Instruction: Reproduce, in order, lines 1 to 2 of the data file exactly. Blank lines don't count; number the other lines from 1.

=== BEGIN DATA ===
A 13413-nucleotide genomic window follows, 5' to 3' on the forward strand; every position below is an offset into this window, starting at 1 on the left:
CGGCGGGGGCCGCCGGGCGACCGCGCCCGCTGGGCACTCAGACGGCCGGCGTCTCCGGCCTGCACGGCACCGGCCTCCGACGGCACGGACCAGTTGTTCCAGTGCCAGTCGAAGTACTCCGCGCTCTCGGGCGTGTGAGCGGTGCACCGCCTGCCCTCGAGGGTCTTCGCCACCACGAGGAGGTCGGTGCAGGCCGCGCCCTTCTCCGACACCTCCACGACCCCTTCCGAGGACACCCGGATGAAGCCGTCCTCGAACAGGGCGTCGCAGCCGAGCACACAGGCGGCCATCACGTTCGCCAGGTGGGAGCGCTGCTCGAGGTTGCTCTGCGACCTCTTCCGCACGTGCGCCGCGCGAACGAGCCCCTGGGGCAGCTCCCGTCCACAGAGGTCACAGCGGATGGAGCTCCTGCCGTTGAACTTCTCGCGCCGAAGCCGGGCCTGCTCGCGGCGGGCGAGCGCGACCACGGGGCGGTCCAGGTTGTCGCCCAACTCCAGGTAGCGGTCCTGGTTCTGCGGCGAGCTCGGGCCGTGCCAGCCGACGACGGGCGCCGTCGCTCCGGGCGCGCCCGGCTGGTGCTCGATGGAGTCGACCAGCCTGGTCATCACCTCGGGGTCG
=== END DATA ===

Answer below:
A 13413-nucleotide genomic window follows, 5' to 3' on the forward strand; every position below is an offset into this window, starting at 1 on the left:
CGGCGGGGGCCGCCGGGCGACCGCGCCCGCTGGGCACTCAGACGGCCGGCGTCTCCGGCCTGCACGGCACCGGCCTCCGACGGCACGGACCAGTTGTTCCAGTGCCAGTCGAAGTACTCCGCGCTCTCGGGCGTGTGAGCGGTGCACCGCCTGCCCTCGAGGGTCTTCGCCACCACGAGGAGGTCGGTGCAGGCCGCGCCCTTCTCCGACACCTCCACGACCCCTTCCGAGGACACCCGGATGAAGCCGTCCTCGAACAGGGCGTCGCAGCCGAGCACACAGGCGGCCATCACGTTCGCCAGGTGGGAGCGCTGCTCGAGGTTGCTCTGCGACCTCTTCCGCACGTGCGCCGCGCGAACGAGCCCCTGGGGCAGCTCCCGTCCACAGAGGTCACAGCGGATGGAGCTCCTGCCGTTGAACTTCTCGCGCCGAAGCCGGGCCTGCTCGCGGCGGGCGAGCGCGACCACGGGGCGGTCCAGGTTGTCGCCCAACTCCAGGTAGCGGTCCTGGTTCTGCGGCGAGCTCGGGCCGTGCCAGCCGACGACGGGCGCCGTCGCTCCGGGCGCGCCCGGCTGGTGCTCGATGGAGTCGACCAGCCTGGTCATCACCTCGGGGTCG